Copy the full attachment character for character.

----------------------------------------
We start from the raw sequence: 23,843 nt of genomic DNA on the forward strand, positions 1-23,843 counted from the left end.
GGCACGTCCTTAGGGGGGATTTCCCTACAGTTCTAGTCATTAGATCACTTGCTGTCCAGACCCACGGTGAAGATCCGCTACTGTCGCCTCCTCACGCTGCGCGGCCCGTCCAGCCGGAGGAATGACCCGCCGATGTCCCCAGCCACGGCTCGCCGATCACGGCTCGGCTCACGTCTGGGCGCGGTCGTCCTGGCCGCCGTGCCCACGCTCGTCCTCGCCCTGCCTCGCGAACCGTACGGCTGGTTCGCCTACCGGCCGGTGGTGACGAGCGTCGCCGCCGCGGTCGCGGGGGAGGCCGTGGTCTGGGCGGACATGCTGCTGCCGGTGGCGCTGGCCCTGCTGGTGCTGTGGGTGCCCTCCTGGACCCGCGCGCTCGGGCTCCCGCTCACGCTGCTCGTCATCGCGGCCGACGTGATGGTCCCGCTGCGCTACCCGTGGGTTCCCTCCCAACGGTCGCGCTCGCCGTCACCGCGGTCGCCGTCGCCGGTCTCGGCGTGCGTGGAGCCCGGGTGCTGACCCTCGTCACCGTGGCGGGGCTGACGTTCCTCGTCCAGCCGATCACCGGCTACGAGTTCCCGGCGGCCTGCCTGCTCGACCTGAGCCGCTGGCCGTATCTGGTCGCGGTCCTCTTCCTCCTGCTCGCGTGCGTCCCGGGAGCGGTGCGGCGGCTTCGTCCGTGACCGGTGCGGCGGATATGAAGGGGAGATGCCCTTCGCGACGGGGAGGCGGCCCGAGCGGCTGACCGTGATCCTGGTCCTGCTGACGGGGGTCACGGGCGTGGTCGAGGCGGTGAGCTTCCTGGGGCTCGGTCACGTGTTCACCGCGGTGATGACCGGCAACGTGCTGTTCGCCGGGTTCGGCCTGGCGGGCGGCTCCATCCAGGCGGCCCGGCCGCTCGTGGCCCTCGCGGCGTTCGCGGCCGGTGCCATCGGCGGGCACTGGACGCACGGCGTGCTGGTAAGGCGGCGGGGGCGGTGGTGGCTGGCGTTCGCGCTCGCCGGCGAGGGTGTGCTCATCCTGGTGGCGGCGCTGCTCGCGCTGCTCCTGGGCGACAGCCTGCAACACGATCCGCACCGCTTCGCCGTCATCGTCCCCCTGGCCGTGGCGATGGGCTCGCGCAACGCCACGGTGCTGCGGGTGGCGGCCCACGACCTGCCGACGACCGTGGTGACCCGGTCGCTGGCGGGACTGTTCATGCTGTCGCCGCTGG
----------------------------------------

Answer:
We start from the raw sequence: 23,843 nt of genomic DNA on the forward strand, positions 1-23,843 counted from the left end.
GGCACGTCCTTAGGGGGGATTTCCCTACAGTTCTAGTCATTAGATCACTTGCTGTCCAGACCCACGGTGAAGATCCGCTACTGTCGCCTCCTCACGCTGCGCGGCCCGTCCAGCCGGAGGAATGACCCGCCGATGTCCCCAGCCACGGCTCGCCGATCACGGCTCGGCTCACGTCTGGGCGCGGTCGTCCTGGCCGCCGTGCCCACGCTCGTCCTCGCCCTGCCTCGCGAACCGTACGGCTGGTTCGCCTACCGGCCGGTGGTGACGAGCGTCGCCGCCGCGGTCGCGGGGGAGGCCGTGGTCTGGGCGGACATGCTGCTGCCGGTGGCGCTGGCCCTGCTGGTGCTGTGGGTGCCCTCCTGGACCCGCGCGCTCGGGCTCCCGCTCACGCTGCTCGTCATCGCGGCCGACGTGATGGTCCCGCTGCGCTACCCGTGGGTTCCCTCCCAACGGTCGCGCTCGCCGTCACCGCGGTCGCCGTCGCCGGTCTCGGCGTGCGTGGAGCCCGGGTGCTGACCCTCGTCACCGTGGCGGGGCTGACGTTCCTCGTCCAGCCGATCACCGGCTACGAGTTCCCGGCGGCCTGCCTGCTCGACCTGAGCCGCTGGCCGTATCTGGTCGCGGTCCTCTTCCTCCTGCTCGCGTGCGTCCCGGGAGCGGTGCGGCGGCTTCGTCCGTGACCGGTGCGGCGGATATGAAGGGGAGATGCCCTTCGCGACGGGGAGGCGGCCCGAGCGGCTGACCGTGATCCTGGTCCTGCTGACGGGGGTCACGGGCGTGGTCGAGGCGGTGAGCTTCCTGGGGCTCGGTCACGTGTTCACCGCGGTGATGACCGGCAACGTGCTGTTCGCCGGGTTCGGCCTGGCGGGCGGCTCCATCCAGGCGGCCCGGCCGCTCGTGGCCCTCGCGGCGTTCGCGGCCGGTGCCATCGGCGGGCACTGGACGCACGGCGTGCTGGTAAGGCGGCGGGGGCGGTGGTGGCTGGCGTTCGCGCTCGCCGGCGAGGGTGTGCTCATCCTGGTGGCGGCGCTGCTCGCGCTGCTCCTGGGCGACAGCCTGCAACACGATCCGCACCGCTTCGCCGTCATCGTCCCCCTGGCCGTGGCGATGGGCTCGCGCAACGCCACGGTGCTGCGGGTGGCGGCCCACGACCTGCCGACGACCGTGGTGACCCGGTCGCTGGCGGGACTGTTCATGCTGTCGCCGCTGG